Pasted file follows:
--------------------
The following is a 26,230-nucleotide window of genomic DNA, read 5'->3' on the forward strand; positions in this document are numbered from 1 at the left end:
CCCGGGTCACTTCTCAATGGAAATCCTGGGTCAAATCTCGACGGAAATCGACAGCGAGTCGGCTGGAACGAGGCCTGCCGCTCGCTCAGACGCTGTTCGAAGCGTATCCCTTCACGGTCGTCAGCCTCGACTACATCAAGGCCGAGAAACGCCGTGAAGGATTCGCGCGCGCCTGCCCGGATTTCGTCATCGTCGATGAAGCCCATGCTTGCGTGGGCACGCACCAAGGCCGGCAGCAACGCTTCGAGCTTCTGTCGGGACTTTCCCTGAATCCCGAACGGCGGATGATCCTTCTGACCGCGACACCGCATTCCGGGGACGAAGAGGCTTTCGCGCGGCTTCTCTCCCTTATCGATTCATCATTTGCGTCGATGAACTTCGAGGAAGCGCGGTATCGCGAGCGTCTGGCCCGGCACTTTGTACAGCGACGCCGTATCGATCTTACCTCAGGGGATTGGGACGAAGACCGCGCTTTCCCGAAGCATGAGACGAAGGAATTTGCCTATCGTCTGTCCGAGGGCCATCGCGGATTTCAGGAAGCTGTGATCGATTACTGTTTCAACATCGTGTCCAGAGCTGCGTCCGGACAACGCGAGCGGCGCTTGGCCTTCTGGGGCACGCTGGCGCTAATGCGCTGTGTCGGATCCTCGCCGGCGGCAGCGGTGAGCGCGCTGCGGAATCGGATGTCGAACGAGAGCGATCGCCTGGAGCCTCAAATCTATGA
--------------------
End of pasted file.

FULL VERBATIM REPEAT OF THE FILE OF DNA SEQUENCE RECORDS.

The following is a 26,230-nucleotide window of genomic DNA, read 5'->3' on the forward strand; positions in this document are numbered from 1 at the left end:
CCCGGGTCACTTCTCAATGGAAATCCTGGGTCAAATCTCGACGGAAATCGACAGCGAGTCGGCTGGAACGAGGCCTGCCGCTCGCTCAGACGCTGTTCGAAGCGTATCCCTTCACGGTCGTCAGCCTCGACTACATCAAGGCCGAGAAACGCCGTGAAGGATTCGCGCGCGCCTGCCCGGATTTCGTCATCGTCGATGAAGCCCATGCTTGCGTGGGCACGCACCAAGGCCGGCAGCAACGCTTCGAGCTTCTGTCGGGACTTTCCCTGAATCCCGAACGGCGGATGATCCTTCTGACCGCGACACCGCATTCCGGGGACGAAGAGGCTTTCGCGCGGCTTCTCTCCCTTATCGATTCATCATTTGCGTCGATGAACTTCGAGGAAGCGCGGTATCGCGAGCGTCTGGCCCGGCACTTTGTACAGCGACGCCGTATCGATCTTACCTCAGGGGATTGGGACGAAGACCGCGCTTTCCCGAAGCATGAGACGAAGGAATTTGCCTATCGTCTGTCCGAGGGCCATCGCGGATTTCAGGAAGCTGTGATCGATTACTGTTTCAACATCGTGTCCAGAGCTGCGTCCGGACAACGCGAGCGGCGCTTGGCCTTCTGGGGCACGCTGGCGCTAATGCGCTGTGTCGGATCCTCGCCGGCGGCAGCGGTGAGCGCGCTGCGGAATCGGATGTCGAACGAGAGCGATCGCCTGGAGCCTCAAATCTATGA